Luke came not only to see the specimen I had in captivity, but also to personally visit the locality and get to know the habitat and the species in the field. After several hours of traveling, we arrived just before evening, right after a light rain shower. We began our search once Luke took some habitat photos at the day’s last light. It may have taken nearly two hours to find the first one, a male that I spotted at about 1.5 m of height, head down. Luke secured a female some minutes after, and there they were, a pair of adults!

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The “mystical” forest at the type locality. There are parts of this forest with plenty of the bromeliad plant commonly called “Spanish Moss.”

Finally, after some years of hard field and lab work, the species came out of the anonymity, even though it must still be hiding deep into the dense viney and undergrowth transitional vegetation of the well wooded canyon (or more technically proper, “polje”), where the spanish moss and other epiphytes hang paradoxically within the cacti and hardwood forest surrounded by the big blocks of limestone that characterize this yet remote mountain chain. Threats are not too far from this rarity: in spite of this area being protected (Reserva Biológica Loma Charco Azul), due its proximity to the Haitian border, there is intense slash and burning agriculture in the hills west, and wood charcoal is produced in large amounts and taken to Haiti where it is the basic fuel for cooking. Is the species confined to the bottom valley of this canyon? All current knowledge point it out as very possible, which would mean that the species has a very small and highly vulnerable range.

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Forest burning near the type locality of the recently described anole. In the hills of western Sierra de Bahoruco.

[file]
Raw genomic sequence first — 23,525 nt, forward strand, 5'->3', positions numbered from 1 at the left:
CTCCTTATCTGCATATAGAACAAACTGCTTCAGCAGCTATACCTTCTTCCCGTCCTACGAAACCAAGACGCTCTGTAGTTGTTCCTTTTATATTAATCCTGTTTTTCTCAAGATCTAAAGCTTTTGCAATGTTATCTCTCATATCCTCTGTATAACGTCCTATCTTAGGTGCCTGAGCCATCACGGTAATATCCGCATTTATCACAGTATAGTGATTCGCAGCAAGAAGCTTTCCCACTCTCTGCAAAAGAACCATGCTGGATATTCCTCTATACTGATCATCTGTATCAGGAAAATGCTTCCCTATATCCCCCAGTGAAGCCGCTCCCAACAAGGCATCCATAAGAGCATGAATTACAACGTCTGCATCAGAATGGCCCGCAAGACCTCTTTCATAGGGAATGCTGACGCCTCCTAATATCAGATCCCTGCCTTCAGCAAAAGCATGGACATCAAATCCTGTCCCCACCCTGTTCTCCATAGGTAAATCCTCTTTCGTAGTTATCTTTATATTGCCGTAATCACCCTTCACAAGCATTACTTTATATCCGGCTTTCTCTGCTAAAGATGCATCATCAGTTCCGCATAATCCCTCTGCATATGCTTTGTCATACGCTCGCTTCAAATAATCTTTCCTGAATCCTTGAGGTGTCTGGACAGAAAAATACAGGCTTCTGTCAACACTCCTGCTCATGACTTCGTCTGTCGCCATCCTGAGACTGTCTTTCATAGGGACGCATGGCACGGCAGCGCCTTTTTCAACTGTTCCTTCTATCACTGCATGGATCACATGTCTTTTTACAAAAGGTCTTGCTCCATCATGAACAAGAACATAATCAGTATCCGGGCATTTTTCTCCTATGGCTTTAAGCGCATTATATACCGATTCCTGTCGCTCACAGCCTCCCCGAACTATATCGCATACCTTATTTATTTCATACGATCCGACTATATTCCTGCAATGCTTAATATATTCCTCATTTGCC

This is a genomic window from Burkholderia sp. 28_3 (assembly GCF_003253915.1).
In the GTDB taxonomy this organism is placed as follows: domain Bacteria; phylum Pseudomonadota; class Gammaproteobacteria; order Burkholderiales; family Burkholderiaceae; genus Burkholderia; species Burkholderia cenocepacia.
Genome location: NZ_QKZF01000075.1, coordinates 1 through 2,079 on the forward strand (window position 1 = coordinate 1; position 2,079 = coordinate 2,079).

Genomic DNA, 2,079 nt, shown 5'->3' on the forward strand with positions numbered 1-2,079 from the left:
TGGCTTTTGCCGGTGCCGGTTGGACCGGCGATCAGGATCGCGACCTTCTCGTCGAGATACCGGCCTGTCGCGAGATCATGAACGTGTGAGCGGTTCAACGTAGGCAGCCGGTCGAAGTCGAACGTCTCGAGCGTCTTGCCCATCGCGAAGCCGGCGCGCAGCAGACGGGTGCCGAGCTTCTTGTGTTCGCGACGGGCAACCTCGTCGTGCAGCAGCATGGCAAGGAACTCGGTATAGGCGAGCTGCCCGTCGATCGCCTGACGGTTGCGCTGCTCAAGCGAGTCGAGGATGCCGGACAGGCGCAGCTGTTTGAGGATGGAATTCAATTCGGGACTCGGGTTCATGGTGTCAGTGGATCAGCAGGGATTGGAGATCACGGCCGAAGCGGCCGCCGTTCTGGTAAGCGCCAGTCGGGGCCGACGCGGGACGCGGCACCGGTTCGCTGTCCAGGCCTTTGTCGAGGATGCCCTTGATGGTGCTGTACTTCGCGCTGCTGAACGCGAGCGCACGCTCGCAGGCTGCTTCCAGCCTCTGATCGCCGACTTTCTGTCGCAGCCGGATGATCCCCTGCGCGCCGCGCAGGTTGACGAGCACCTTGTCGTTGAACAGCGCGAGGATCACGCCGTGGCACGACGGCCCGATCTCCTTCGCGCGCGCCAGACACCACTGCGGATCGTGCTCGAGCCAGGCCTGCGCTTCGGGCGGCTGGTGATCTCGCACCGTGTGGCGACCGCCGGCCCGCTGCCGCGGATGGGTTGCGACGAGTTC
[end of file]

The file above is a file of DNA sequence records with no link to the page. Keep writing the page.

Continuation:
Rodent Sticky Trap Snags a Rat and a Lizard

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I have heard of the use of sticky traps for studying lizards, though a colleague told me they seem to be of uncertain safety for anoles, as his recapture records were almost nonexistent.

We finally gave up on the “bio-warfare” of feline-infantry to a recent rodent invader to the house, and had to put this trap out last night inside the house. This morning we found the intruder caught in it (juvenile Rattus sp.), but the domestic service lady put it for a minute in the backyard and not long after an Anolis distichus was also caught, probably in the seek of flies stuck to the trap (see photos). She then called me and I used an old trick, pouring (vegetable) oil in the prey in order to make it come loose from the trap’s glue surface.IMG_1444

Could the oil create a thermic or clinging capability problem to the lizard? It obviously forms a coating above scales, hence I rubbed it with napkins and then placed it back to its favorite microhabitat (trunk bark) for it to bask and recover.
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The lizard (38 mm SVL) was toe-clipped and marked in the belly and put back in the backyard. Hopefully we can have a recapture in some days (if cats and sparrows don’t get it first).
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A Little Giant’s Dewlap… Why Do They Need One?

Anolis ricordii. Photo by Miguel Landestoy.

Anolis ricordii. Photo by Miguel Landestoy.